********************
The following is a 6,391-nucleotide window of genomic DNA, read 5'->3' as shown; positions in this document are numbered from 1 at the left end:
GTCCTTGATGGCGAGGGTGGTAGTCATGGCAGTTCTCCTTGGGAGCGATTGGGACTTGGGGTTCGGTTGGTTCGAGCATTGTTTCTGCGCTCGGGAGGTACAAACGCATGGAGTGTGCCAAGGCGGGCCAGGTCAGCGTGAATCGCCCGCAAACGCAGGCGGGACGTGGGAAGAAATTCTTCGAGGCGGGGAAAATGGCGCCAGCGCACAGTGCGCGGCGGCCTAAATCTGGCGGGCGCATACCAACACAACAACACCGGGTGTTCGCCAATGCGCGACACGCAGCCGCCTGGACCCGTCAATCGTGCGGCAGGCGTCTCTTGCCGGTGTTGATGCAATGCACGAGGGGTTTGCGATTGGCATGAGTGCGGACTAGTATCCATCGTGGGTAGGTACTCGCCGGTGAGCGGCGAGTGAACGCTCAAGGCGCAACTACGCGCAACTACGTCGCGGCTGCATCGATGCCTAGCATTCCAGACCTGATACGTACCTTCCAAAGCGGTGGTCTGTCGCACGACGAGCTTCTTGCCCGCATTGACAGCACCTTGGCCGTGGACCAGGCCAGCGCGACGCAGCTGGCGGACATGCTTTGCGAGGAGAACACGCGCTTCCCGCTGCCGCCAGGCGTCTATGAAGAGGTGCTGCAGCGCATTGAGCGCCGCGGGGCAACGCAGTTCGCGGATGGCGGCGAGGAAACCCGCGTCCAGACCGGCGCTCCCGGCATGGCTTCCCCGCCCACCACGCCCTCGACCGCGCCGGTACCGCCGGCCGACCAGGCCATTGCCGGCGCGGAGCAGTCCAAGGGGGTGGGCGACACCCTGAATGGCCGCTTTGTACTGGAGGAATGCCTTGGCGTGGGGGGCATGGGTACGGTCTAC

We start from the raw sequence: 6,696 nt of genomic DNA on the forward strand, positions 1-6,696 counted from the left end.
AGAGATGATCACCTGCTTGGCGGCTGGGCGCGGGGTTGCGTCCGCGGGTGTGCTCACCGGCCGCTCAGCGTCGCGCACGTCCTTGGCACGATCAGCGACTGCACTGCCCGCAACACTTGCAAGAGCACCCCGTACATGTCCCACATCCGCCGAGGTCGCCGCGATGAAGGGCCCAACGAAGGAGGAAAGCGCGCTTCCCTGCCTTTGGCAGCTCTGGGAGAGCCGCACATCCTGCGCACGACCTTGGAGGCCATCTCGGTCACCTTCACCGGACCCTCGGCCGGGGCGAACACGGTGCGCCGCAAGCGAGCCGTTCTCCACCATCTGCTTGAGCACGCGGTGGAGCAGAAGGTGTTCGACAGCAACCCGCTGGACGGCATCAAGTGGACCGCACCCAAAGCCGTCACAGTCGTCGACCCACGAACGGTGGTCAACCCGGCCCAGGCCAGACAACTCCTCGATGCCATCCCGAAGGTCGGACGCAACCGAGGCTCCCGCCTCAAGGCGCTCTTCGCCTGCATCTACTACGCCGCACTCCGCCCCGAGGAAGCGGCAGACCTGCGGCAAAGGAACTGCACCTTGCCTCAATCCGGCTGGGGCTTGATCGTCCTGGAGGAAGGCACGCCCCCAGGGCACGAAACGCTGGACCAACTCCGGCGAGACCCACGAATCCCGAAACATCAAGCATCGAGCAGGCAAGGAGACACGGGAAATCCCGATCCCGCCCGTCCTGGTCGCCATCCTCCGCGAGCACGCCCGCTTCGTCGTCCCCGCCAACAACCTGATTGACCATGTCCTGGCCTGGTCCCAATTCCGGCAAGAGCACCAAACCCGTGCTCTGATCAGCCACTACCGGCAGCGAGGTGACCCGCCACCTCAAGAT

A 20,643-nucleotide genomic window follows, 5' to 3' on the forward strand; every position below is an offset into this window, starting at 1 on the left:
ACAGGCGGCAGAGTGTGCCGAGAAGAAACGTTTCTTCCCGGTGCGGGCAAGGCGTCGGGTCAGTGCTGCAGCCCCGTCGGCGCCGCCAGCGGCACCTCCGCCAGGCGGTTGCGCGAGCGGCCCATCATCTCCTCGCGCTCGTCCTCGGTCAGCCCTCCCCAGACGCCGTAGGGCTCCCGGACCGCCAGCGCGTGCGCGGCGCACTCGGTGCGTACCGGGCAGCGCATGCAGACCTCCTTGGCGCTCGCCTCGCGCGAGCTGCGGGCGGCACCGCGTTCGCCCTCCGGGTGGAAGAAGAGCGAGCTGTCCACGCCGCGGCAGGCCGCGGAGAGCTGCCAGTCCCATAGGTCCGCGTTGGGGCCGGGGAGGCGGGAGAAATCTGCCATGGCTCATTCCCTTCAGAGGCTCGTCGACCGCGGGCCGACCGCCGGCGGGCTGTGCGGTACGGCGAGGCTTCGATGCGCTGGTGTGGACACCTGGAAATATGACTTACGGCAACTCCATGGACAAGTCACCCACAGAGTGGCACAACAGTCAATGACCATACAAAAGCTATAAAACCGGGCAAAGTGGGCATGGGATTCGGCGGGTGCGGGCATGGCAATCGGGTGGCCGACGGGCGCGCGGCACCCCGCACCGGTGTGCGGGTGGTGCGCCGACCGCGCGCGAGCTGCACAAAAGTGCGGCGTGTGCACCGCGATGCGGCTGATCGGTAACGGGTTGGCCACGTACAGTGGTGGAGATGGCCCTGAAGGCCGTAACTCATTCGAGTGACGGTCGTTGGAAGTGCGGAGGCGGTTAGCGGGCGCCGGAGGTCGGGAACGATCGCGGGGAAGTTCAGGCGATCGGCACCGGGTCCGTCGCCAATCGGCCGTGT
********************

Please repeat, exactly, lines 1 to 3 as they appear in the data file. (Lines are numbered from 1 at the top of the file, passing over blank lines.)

The following is a 6,391-nucleotide window of genomic DNA, read 5'->3' as shown; positions in this document are numbered from 1 at the left end:
GTCCTTGATGGCGAGGGTGGTAGTCATGGCAGTTCTCCTTGGGAGCGATTGGGACTTGGGGTTCGGTTGGTTCGAGCATTGTTTCTGCGCTCGGGAGGTACAAACGCATGGAGTGTGCCAAGGCGGGCCAGGTCAGCGTGAATCGCCCGCAAACGCAGGCGGGACGTGGGAAGAAATTCTTCGAGGCGGGGAAAATGGCGCCAGCGCACAGTGCGCGGCGGCCTAAATCTGGCGGGCGCATACCAACACAACAACACCGGGTGTTCGCCAATGCGCGACACGCAGCCGCCTGGACCCGTCAATCGTGCGGCAGGCGTCTCTTGCCGGTGTTGATGCAATGCACGAGGGGTTTGCGATTGGCATGAGTGCGGACTAGTATCCATCGTGGGTAGGTACTCGCCGGTGAGCGGCGAGTGAACGCTCAAGGCGCAACTACGCGCAACTACGTCGCGGCTGCATCGATGCCTAGCATTCCAGACCTGATACGTACCTTCCAAAGCGGTGGTCTGTCGCACGACGAGCTTCTTGCCCGCATTGACAGCACCTTGGCCGTGGACCAGGCCAGCGCGACGCAGCTGGCGGACATGCTTTGCGAGGAGAACACGCGCTTCCCGCTGCCGCCAGGCGTCTATGAAGAGGTGCTGCAGCGCATTGAGCGCCGCGGGGCAACGCAGTTCGCGGATGGCGGCGAGGAAACCCGCGTCCAGACCGGCGCTCCCGGCATGGCTTCCCCGCCCACCACGCCCTCGACCGCGCCGGTACCGCCGGCCGACCAGGCCATTGCCGGCGCGGAGCAGTCCAAGGGGGTGGGCGACACCCTGAATGGCCGCTTTGTACTGGAGGAATGCCTTGGCGTGGGGGGCATGGGTACGGTCTAC

We start from the raw sequence: 6,696 nt of genomic DNA on the forward strand, positions 1-6,696 counted from the left end.